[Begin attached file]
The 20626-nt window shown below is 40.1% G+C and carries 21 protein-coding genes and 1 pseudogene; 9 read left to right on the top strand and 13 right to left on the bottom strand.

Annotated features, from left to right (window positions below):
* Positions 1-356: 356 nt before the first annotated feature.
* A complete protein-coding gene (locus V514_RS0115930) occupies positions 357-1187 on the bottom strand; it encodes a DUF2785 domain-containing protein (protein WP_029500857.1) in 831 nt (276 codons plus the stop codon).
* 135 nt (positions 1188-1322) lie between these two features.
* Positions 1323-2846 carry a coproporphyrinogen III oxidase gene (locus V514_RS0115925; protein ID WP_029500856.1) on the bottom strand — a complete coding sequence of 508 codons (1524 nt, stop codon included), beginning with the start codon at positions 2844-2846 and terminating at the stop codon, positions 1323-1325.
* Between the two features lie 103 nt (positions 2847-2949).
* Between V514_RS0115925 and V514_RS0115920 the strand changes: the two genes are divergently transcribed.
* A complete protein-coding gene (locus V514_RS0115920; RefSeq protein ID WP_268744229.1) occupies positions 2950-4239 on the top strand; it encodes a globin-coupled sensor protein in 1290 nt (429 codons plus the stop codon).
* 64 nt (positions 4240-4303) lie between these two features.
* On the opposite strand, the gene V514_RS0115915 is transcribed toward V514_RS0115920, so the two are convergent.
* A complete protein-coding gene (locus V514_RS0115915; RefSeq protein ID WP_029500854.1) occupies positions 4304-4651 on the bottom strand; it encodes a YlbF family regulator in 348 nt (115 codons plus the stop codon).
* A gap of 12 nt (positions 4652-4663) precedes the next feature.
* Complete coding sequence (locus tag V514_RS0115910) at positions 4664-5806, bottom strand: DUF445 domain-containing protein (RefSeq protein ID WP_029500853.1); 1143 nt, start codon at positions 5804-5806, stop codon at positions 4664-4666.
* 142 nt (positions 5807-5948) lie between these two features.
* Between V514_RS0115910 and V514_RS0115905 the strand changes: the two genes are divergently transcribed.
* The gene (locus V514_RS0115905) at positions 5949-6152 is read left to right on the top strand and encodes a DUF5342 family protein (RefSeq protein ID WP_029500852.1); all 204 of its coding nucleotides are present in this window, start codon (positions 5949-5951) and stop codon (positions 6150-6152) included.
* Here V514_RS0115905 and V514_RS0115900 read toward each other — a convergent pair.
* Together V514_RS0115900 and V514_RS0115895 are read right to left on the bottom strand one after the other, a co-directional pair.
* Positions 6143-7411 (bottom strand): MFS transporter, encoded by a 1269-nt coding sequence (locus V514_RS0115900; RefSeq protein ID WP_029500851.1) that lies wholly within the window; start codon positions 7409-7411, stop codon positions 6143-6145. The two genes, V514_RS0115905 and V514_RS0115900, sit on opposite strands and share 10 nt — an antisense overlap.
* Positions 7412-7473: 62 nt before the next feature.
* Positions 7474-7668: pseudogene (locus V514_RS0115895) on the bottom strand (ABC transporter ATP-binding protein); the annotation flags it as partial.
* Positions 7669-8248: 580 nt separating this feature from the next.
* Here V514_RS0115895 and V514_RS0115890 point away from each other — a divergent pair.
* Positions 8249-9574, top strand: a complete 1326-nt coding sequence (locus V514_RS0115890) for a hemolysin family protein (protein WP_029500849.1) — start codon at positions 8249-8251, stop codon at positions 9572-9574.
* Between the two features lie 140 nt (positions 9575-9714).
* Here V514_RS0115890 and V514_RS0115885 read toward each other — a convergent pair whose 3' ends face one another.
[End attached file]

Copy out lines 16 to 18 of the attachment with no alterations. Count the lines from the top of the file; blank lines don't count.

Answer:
* Between V514_RS0115910 and V514_RS0115905 the strand changes: the two genes are divergently transcribed.
* The gene (locus V514_RS0115905) at positions 5949-6152 is read left to right on the top strand and encodes a DUF5342 family protein (RefSeq protein ID WP_029500852.1); all 204 of its coding nucleotides are present in this window, start codon (positions 5949-5951) and stop codon (positions 6150-6152) included.
* Here V514_RS0115905 and V514_RS0115900 read toward each other — a convergent pair.